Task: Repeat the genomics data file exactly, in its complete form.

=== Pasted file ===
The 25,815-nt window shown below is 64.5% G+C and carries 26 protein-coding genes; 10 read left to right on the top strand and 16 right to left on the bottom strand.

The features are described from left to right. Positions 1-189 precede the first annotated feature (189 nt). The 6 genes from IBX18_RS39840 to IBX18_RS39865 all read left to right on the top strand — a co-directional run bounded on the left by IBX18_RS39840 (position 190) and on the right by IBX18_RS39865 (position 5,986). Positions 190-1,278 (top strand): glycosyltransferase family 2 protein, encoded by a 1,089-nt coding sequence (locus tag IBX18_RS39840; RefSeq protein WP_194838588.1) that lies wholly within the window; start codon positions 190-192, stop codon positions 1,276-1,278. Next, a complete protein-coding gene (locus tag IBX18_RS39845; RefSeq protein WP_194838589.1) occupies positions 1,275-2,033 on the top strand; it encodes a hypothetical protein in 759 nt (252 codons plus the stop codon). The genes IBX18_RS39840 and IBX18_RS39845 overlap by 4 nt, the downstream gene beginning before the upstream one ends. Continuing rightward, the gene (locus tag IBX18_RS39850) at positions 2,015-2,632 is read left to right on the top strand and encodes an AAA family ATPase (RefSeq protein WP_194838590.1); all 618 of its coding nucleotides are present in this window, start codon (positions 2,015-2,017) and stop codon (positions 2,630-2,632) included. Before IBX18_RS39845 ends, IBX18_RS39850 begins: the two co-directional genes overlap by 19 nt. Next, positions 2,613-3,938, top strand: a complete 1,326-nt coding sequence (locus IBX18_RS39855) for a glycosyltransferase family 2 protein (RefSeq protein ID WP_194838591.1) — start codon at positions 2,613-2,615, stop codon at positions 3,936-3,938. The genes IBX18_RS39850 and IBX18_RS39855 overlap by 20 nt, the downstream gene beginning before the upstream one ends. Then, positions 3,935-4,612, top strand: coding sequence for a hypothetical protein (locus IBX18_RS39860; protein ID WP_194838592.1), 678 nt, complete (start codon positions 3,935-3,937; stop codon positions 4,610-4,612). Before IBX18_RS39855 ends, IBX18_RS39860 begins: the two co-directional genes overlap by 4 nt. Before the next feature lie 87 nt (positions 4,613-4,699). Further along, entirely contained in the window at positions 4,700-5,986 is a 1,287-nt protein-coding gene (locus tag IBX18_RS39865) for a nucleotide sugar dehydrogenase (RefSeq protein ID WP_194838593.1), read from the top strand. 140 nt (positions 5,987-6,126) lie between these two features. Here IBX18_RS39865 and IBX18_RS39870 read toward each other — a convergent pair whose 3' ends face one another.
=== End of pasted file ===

The 25,815-nt window shown below is 64.5% G+C and carries 26 protein-coding genes; 10 read left to right on the top strand and 16 right to left on the bottom strand.

The features are described from left to right. Positions 1-189 precede the first annotated feature (189 nt). The 6 genes from IBX18_RS39840 to IBX18_RS39865 all read left to right on the top strand — a co-directional run bounded on the left by IBX18_RS39840 (position 190) and on the right by IBX18_RS39865 (position 5,986). Positions 190-1,278 (top strand): glycosyltransferase family 2 protein, encoded by a 1,089-nt coding sequence (locus tag IBX18_RS39840; RefSeq protein WP_194838588.1) that lies wholly within the window; start codon positions 190-192, stop codon positions 1,276-1,278. Next, a complete protein-coding gene (locus tag IBX18_RS39845; RefSeq protein WP_194838589.1) occupies positions 1,275-2,033 on the top strand; it encodes a hypothetical protein in 759 nt (252 codons plus the stop codon). The genes IBX18_RS39840 and IBX18_RS39845 overlap by 4 nt, the downstream gene beginning before the upstream one ends. Continuing rightward, the gene (locus tag IBX18_RS39850) at positions 2,015-2,632 is read left to right on the top strand and encodes an AAA family ATPase (RefSeq protein WP_194838590.1); all 618 of its coding nucleotides are present in this window, start codon (positions 2,015-2,017) and stop codon (positions 2,630-2,632) included. Before IBX18_RS39845 ends, IBX18_RS39850 begins: the two co-directional genes overlap by 19 nt. Next, positions 2,613-3,938, top strand: a complete 1,326-nt coding sequence (locus IBX18_RS39855) for a glycosyltransferase family 2 protein (RefSeq protein ID WP_194838591.1) — start codon at positions 2,613-2,615, stop codon at positions 3,936-3,938. The genes IBX18_RS39850 and IBX18_RS39855 overlap by 20 nt, the downstream gene beginning before the upstream one ends. Then, positions 3,935-4,612, top strand: coding sequence for a hypothetical protein (locus IBX18_RS39860; protein ID WP_194838592.1), 678 nt, complete (start codon positions 3,935-3,937; stop codon positions 4,610-4,612). Before IBX18_RS39855 ends, IBX18_RS39860 begins: the two co-directional genes overlap by 4 nt. Before the next feature lie 87 nt (positions 4,613-4,699). Further along, entirely contained in the window at positions 4,700-5,986 is a 1,287-nt protein-coding gene (locus tag IBX18_RS39865) for a nucleotide sugar dehydrogenase (RefSeq protein ID WP_194838593.1), read from the top strand. 140 nt (positions 5,987-6,126) lie between these two features. Here IBX18_RS39865 and IBX18_RS39870 read toward each other — a convergent pair whose 3' ends face one another.